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“Denying Yourself?” … Matthew 16:24

“A Word for this Week” Pastor Bill Mugnolo: HARP Pastoral Advisor

Week of September 4-10, 2017: “Denying Yourself?” … Matthew 16:24

Imagine a newspaper ad for a church which read, “Come Deny Yourself Together with Us.” It would seem almost crazy for a church to advertise itself like this. But Jesus Himself spoke this way about following Him when He said, “If anyone would come after me, let him deny himself and take up his cross and follow me” (Matthew 16:24). As we consider our Lord’s “truth in advertizing”, what, then, does it mean to “deny yourself”?

Well, such self-denial doesn’t mean that we can’t enjoy ourselves. Jesus Himself enjoyed food and drink at feasts and was wrongly criticized for doing so (Matthew 11:19). Nor does self-denial mean following after a long list of man- made “do’s and don’ts” (Colossians 2:20-23). Nor does it mean that if there is one thing that we really desire that will be the one thing that God will call us to give up. On the contrary, He looks to give to us our heart’s desires (Psalm 20:4, 37:4).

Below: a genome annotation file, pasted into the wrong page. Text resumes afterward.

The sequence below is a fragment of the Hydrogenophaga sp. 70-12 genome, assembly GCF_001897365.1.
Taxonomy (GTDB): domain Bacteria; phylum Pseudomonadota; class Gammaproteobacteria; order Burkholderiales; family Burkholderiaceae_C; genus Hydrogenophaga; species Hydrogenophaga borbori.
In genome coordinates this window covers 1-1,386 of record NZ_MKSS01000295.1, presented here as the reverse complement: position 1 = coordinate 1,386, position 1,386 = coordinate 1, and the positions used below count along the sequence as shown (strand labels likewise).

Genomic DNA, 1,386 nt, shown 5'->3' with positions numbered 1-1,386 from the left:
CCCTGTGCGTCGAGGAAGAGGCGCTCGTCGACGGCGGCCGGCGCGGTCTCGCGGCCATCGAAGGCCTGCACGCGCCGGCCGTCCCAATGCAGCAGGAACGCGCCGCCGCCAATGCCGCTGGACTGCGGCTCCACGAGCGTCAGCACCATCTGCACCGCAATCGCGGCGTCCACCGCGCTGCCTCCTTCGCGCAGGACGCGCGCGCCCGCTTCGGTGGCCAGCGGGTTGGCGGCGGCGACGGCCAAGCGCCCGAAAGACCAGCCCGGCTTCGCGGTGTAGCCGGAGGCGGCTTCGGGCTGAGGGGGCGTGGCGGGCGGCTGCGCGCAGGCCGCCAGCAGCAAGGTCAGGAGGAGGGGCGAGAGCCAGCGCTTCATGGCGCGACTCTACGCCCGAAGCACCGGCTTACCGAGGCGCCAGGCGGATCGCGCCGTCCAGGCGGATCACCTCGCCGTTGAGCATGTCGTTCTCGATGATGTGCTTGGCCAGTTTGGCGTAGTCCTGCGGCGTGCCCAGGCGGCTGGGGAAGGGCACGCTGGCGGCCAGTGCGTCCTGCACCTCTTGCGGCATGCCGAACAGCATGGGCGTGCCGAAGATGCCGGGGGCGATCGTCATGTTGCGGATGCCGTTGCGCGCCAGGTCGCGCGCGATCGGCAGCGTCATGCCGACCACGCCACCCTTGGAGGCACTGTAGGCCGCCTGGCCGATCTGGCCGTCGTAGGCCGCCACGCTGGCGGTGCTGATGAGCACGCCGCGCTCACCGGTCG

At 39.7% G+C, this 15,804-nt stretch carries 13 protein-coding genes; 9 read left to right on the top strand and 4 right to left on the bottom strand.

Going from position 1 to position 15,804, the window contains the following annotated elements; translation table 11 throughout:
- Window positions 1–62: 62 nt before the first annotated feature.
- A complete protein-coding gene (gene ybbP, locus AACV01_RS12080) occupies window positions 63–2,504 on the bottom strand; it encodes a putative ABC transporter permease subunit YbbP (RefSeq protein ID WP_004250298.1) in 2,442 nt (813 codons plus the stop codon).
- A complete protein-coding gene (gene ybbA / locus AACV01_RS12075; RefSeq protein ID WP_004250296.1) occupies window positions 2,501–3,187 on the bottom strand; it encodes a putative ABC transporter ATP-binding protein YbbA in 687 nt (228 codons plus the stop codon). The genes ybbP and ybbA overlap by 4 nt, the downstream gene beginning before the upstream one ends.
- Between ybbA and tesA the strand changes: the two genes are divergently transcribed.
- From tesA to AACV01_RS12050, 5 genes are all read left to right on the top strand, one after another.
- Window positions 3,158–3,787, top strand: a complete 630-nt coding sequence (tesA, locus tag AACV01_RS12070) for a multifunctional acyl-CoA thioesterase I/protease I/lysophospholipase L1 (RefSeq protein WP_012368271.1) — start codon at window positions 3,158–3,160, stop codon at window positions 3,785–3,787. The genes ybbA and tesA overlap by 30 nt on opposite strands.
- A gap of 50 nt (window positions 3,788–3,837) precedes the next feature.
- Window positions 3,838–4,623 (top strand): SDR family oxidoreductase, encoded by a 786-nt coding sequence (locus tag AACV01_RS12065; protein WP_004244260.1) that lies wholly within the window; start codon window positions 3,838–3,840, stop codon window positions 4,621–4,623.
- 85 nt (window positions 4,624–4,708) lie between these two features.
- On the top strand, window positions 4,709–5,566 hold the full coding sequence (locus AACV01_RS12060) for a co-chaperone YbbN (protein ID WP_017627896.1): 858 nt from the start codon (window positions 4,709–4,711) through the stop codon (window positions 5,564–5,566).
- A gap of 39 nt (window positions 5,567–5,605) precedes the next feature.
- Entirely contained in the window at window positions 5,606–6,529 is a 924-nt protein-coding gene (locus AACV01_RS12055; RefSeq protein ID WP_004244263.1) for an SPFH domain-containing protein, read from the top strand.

What self-denial does mean is that while we can have the desires of our heart, we are to deny our own way of achieving them and trust the Lord to do it His way (Proverbs 16:7, Isaiah 55:8) Denying ourselves also means turning away from the ways of the “old self” and continually putting on our new self in Christ (Colossians 3:1-10). This continual turning away from sin even means to we are to “crucify ourselves” as Paul says in Galatians 5:24.

But this ongoing dying to ourselves is not so that we would “deny ourselves and stay denied”. We deny ourselves, however painful it might be, in order that we would gain a greater good. We are called to such self-denial so that God, in disciplining us, would give to us a greater share of His own holiness (Hebrews 12:5-11). Paul also tells us, in Romans 8:18, that whatever we might have to suffer here on earth, even as we would deny ourselves, that it will be far outweighed by the eternal glory that awaits us.

All this is ours because Jesus Christ, in the ultimate sense, denied His very life so that we would have forgiveness, life, and all things (Matthew 16:21, Romans 8:32). In Him, though we deny ourselves, we have all that we could ever hope for.

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